Though the BJP emerged as the single largest party with 104 seats, the Congress and the JDS with 78 and 37 seats respectively, outsmarted the saffron party by quickly deciding to enter into a pact where the Congress offered CM post to JDS and declared to form the coalition government. BJP was stung by this development; it indeed took some time for the saffron party leadership to recover.

“This is a government without electoral legitimacy & political credibility”

“This is a government without electoral legitimacy and political credibility and hence its administrative efficacy will always be in doubt. This sordid episode was conceived in malice and executed in deceit. The Congress and JDS have subverted the people’s mandate and have made a mockery of democracy. The BJP will function as a constructive and vigilant opposition”, state BJP President B.S. Yeddyurappa, said in his exclusive chat with Uday India. “This stormy petral of Karnataka politics said that the BJP will wait and watch how the government functions and concentrate on strengthening the organisational network of his party at the grass-root level in order to sweep the Lok Sabhe elections in the first-quarter of 2019.  “The Congress will slowly but surely realise the cost they have to pay for its blunder of extending support to JDS. A courageous man dies only once but a coward will die many times. Congress will die a coward’s death every minute of the day due to humiliation that the JDS will heap on the country’s oldest party,” Yeddyurappa said, in an exclusive chat with our Special Correspondent S. A. Hemantha Kumar”.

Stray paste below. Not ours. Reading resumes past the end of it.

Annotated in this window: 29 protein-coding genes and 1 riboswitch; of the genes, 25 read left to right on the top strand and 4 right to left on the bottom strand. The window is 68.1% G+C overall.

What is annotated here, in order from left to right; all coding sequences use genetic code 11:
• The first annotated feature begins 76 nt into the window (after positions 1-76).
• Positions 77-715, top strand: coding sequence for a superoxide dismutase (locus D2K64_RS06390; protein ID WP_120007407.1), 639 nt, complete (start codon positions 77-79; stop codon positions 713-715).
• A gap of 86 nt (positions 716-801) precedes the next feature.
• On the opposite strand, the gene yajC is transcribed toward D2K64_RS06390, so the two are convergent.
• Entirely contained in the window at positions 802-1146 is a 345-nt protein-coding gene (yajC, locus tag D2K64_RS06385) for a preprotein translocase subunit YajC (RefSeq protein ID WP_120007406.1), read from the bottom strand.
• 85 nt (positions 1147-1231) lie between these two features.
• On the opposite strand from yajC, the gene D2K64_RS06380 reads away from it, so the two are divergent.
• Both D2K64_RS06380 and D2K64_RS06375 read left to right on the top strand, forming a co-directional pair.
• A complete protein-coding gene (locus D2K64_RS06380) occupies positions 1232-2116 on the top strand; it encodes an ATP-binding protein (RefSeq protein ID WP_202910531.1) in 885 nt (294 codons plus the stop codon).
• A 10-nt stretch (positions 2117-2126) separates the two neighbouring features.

1. What went wrong? You were supposed to come to power with a comfortable majority.

BJP is the clear and real winner. We have achieved our objective of Congress-mukt Karnataka. We defeated Congress decisively and comprehensively. But Congress has played a foul and nasty game of returning to power through the backdoor. As many as 14 ministers lost. The chief minister himself lost in his home constituency of Chamundeshwari by a huge margin. His victory with a margin of 1500 votes is as good as a defeat. It is a pyrrhic victory. Our seats went up by 40 to 104. We lost with a very narrow margin of less than 1000 votes in about 15 constituencies and in 5000 votes in another 20 constituencies. It brings the tally to 140. On the other hand the Congress tally came down from 122 to 78. JDS tally came down from 40 to 37. It is true that we fell short of nine seats but the mandate is for the BJP definitely not for Congress or JDS.


  1. You are accused of poaching other party MLAs….?